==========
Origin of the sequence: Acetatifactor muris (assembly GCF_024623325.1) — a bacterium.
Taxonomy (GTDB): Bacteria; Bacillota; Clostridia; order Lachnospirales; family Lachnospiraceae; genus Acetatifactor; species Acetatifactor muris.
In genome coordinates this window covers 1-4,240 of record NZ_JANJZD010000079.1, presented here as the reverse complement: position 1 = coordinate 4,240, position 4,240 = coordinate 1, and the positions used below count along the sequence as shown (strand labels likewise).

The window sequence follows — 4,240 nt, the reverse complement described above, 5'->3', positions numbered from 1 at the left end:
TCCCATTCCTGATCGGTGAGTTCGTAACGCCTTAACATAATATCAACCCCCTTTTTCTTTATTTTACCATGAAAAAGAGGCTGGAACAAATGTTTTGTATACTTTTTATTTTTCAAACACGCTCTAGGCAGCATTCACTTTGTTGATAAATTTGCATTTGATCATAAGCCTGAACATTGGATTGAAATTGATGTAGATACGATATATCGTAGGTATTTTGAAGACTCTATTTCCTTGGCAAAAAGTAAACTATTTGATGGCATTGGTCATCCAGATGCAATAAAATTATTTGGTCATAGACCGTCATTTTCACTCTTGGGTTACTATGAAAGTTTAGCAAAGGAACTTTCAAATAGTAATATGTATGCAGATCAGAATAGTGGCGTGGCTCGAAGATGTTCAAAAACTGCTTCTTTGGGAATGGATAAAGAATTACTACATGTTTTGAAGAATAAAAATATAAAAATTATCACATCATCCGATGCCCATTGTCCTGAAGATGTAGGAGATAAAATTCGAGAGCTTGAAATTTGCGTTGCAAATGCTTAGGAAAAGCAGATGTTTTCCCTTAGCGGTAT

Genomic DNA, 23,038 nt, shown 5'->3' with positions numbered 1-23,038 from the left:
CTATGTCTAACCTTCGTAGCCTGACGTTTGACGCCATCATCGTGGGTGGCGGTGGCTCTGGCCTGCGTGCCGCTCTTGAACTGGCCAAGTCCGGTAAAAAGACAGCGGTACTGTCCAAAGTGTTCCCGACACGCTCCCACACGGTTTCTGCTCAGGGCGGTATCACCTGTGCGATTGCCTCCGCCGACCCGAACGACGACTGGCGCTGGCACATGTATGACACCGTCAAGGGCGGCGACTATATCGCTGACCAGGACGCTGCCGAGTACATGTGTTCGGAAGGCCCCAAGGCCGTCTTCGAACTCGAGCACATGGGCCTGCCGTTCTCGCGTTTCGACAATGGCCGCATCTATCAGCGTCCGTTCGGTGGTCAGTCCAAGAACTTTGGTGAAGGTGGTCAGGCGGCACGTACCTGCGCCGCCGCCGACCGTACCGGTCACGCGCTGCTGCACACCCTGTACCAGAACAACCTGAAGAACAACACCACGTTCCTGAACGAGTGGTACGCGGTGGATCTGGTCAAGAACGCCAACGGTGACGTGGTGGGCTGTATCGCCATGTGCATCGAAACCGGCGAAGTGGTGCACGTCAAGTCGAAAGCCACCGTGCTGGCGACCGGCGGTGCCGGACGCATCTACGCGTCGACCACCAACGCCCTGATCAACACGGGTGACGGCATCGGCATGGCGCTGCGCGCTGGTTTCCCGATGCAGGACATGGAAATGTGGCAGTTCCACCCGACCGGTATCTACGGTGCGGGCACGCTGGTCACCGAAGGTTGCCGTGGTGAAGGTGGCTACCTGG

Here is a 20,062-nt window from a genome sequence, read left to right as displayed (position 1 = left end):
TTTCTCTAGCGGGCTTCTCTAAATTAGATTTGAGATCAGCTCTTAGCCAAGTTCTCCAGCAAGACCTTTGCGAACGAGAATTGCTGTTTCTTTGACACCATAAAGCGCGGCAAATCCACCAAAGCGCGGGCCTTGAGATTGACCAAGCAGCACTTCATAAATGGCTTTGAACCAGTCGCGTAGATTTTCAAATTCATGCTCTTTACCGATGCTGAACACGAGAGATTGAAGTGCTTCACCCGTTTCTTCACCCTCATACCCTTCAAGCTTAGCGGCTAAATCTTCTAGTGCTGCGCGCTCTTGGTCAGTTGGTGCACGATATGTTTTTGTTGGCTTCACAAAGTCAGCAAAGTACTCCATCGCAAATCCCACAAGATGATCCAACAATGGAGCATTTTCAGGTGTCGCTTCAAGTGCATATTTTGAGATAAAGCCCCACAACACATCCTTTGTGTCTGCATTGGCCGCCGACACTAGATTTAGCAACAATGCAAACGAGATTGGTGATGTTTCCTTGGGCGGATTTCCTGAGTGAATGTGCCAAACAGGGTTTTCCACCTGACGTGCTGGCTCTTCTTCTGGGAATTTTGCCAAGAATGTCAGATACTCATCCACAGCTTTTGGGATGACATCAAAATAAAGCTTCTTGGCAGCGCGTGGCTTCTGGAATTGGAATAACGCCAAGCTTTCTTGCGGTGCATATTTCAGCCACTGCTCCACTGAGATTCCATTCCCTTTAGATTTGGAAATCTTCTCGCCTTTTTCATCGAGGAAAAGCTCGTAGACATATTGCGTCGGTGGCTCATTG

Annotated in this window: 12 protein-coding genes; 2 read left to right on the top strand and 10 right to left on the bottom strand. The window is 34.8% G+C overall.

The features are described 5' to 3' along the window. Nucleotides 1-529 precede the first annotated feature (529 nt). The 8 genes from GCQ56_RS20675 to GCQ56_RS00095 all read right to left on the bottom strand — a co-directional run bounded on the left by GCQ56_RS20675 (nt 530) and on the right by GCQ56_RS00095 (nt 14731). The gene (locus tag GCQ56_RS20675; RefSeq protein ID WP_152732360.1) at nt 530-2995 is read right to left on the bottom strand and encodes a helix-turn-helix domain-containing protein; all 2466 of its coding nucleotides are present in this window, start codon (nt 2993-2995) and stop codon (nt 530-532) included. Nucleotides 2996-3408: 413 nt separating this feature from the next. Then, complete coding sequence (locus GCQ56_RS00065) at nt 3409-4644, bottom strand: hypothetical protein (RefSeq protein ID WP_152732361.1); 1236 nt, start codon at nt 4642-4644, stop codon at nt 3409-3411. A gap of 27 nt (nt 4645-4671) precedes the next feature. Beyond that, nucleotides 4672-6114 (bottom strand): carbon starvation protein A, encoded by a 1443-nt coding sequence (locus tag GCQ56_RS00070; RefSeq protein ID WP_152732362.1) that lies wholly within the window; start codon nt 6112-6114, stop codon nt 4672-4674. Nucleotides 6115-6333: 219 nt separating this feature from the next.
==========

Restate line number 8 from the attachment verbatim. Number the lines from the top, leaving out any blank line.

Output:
Here is a 20,062-nt window from a genome sequence, read left to right as displayed (position 1 = left end):